Union Interested in Trophies, Not Labels
Dutchmen Ready for Another Run at Title
by Joe Meloni/Senior Writer
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PHILADELPHIA People like to assign teams labels.
Sometimes they call them "underdogs" when they've never heard of them. Sometimes they call them "favorites" if they've won something in recent memory. Sometimes they just ignore them altogether.
Union is fine with all of them. They're not interested in those takes. They know they're a small school. They've learned to deal with the hurdles created by their financial aid model. They've taken it all and made it work quite well. Whether people have aid attention or not, they really don't care.
"We're a small school. Schenectady, N.Y, the community does a great job rallying around us," Union captain Mat Bodie said. "We might not fill a 10,000-seat arena, but we're 2,500 strong every night, and it's loud. It's just part of the college hockey atmosphere. It doesn't matter if you're at a big school or a small school, your fan support is just great. We're lucky that we chose Union College as a place to play."
Three consecutive ECAC Tournament championships, four straight NCAA Tournament appearances, two Frozen Fours in the last three years doesn't exactly sound like the résumé of an underdog.
But they don't play big-time college football. They don't have a trophy case full of national championships. They don't have a long list of Hobey Baker winners or NHL all-stars as alumni. So they can't possibly be a favorite.
Boston College coach Jerry York disagrees.
"Those who have been paying attention probably know Union's a favorite," York said.
"I never really got caught up in the BCS," Bennett said. "I know how Union runs. The model is in place, being a financial aid school. We have a lot of alumni that have supported our school. We thrive through Union College that way."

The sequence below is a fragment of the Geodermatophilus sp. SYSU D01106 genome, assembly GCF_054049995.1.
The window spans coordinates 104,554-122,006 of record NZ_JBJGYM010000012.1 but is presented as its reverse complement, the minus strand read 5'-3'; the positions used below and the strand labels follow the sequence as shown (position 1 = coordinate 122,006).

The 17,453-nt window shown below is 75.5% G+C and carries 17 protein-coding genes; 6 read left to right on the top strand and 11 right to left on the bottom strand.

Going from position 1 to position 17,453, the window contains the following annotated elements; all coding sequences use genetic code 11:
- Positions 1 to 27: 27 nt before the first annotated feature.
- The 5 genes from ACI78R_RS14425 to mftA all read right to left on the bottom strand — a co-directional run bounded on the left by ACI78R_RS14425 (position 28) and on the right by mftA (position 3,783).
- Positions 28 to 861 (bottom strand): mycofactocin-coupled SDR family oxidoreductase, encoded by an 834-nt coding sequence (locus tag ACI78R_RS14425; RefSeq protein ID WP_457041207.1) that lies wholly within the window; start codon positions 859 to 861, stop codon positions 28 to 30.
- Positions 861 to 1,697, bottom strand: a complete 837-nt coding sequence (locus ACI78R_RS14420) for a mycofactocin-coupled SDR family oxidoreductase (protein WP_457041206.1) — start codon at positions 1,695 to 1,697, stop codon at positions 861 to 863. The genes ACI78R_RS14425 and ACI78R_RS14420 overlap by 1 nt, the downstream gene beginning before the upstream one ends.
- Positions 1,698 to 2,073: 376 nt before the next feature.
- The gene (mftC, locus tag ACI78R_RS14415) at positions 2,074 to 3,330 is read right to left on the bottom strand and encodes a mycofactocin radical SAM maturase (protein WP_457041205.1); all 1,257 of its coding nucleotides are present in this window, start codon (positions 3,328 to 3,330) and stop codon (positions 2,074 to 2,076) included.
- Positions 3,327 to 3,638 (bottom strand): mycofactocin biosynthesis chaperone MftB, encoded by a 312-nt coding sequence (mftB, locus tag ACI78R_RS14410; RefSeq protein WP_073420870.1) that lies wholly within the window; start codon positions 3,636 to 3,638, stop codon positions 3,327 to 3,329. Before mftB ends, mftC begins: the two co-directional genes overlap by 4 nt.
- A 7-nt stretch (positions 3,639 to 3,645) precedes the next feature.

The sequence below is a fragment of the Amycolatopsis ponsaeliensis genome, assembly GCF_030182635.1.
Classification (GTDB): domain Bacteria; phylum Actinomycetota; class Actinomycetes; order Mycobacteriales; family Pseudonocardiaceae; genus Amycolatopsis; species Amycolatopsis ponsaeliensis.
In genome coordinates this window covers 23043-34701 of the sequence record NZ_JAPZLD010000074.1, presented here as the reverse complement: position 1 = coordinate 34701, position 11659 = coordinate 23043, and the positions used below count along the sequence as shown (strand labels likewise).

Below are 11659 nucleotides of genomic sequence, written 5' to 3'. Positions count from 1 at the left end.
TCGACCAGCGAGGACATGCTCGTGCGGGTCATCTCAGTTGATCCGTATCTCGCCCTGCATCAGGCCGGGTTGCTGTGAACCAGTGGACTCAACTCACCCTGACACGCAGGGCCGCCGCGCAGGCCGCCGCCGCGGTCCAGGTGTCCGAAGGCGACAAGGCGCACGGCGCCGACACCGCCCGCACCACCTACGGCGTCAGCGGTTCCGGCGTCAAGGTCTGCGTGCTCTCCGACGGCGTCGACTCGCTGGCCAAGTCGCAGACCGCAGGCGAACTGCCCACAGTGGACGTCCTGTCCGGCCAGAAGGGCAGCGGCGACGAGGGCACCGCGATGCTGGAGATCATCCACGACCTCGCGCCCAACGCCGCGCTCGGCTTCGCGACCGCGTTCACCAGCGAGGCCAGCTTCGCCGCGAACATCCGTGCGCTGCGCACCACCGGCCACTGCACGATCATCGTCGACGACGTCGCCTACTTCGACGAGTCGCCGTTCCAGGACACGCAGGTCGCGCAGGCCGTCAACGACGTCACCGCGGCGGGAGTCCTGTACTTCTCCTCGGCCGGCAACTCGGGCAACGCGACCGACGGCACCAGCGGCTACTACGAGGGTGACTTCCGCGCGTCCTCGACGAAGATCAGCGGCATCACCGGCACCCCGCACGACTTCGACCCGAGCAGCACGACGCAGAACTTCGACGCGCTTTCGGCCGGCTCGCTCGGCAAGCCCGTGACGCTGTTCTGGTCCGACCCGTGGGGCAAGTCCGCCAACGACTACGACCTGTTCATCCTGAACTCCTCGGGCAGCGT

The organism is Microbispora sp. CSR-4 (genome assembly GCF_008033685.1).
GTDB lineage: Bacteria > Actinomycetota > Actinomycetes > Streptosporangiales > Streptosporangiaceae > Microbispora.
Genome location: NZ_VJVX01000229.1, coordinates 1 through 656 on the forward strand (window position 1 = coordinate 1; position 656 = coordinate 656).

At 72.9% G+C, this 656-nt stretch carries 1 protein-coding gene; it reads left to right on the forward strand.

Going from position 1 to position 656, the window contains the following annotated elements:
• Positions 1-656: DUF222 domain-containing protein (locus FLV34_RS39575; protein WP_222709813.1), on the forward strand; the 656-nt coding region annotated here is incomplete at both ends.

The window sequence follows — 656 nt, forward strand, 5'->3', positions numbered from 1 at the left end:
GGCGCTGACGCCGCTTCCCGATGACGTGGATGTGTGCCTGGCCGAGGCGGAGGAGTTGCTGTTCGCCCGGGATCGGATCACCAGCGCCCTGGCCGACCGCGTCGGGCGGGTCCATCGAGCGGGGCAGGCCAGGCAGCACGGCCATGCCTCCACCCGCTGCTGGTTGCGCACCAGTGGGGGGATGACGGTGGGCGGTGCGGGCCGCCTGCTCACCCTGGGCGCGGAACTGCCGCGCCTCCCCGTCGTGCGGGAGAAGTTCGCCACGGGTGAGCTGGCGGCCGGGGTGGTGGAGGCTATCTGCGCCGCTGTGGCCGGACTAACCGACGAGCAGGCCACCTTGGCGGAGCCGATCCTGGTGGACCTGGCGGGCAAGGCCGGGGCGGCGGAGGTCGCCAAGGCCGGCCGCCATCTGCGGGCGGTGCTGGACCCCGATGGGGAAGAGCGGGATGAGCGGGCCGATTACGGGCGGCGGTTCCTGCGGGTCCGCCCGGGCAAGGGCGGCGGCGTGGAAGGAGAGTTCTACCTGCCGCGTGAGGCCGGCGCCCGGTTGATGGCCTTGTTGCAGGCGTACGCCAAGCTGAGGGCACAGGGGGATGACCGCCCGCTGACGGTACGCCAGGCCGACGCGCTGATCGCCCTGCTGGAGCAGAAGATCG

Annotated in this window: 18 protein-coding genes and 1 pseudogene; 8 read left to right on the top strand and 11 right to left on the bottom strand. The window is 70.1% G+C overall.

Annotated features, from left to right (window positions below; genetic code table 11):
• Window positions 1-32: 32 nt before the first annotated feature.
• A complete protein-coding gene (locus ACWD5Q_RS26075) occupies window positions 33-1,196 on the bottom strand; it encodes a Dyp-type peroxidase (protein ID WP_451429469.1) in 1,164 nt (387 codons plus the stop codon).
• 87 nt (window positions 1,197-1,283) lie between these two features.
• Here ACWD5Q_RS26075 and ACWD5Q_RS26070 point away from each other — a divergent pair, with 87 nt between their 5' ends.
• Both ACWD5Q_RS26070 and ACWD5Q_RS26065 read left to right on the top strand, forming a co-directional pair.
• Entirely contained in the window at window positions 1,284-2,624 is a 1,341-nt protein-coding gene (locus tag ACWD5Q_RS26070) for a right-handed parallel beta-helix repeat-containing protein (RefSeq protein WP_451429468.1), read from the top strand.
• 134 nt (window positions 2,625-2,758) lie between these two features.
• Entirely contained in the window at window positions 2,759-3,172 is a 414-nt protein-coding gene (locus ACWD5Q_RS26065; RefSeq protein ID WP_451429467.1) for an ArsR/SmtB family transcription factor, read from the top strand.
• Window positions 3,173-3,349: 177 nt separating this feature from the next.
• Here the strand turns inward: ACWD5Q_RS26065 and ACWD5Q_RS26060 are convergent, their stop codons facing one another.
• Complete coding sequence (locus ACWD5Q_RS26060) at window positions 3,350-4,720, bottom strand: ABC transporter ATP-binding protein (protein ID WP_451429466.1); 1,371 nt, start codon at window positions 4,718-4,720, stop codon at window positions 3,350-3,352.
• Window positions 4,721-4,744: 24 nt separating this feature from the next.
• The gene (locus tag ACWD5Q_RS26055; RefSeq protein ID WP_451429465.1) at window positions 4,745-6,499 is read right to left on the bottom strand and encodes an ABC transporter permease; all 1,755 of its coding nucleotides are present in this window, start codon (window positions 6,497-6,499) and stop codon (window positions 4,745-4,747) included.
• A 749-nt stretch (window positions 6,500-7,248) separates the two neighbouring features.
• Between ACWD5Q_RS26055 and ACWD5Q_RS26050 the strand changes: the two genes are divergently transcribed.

Even with York's endorsement, the Dutchmen aren't interested in those labels. They just want to play a hockey game on Thursday night. They want to play one on Saturday, too. It's only about winning for them. The narrative hung on their shoulders by others is only an afterthought.
"We don't put much stock in what other people are saying," Bodie said. "It's just two great hockey teams playing a game. We don't look at ourselves as an underdog or a favorite. Whoever executes their systems the best is probably going to win. As far as the media or outsiders tabbing us as underdog, that's fine. Some people are calling us favorite. That's fine, too."
When ESPN reminds America all too often that Union doesn't award scholarships and these players are there for something aside from a chance to develop and play at the next level, they still don't care. Everything about Union's season suggests they can leave Philadelphia to return to Schenectady, N.Y., with, as defenseman Shayne Gostisbehere called it, that "piece of wood" on Sunday morning.
For the last four seasons, Union's entered the NCAA tournament as a team with an eye on winning it. The departure of Nate Leaman for Providence in 2011 didn't change its chances. It didn't change its mindset either. Rick Bennett, Leaman's replacement and newly minted 2014 national coach of the year, brought an approach even less focused on the trivia. Trophies are all they care about. There's only one they haven't picked up yet.
They're the only program in Philadelphia without a title to their name. That doesn't make them any less of a possibility for this season's, no matter how much everyone seems to think it does.
They don't care if they're underdogs. They don't care if they're the favorite. The only label they have in mind is national champions.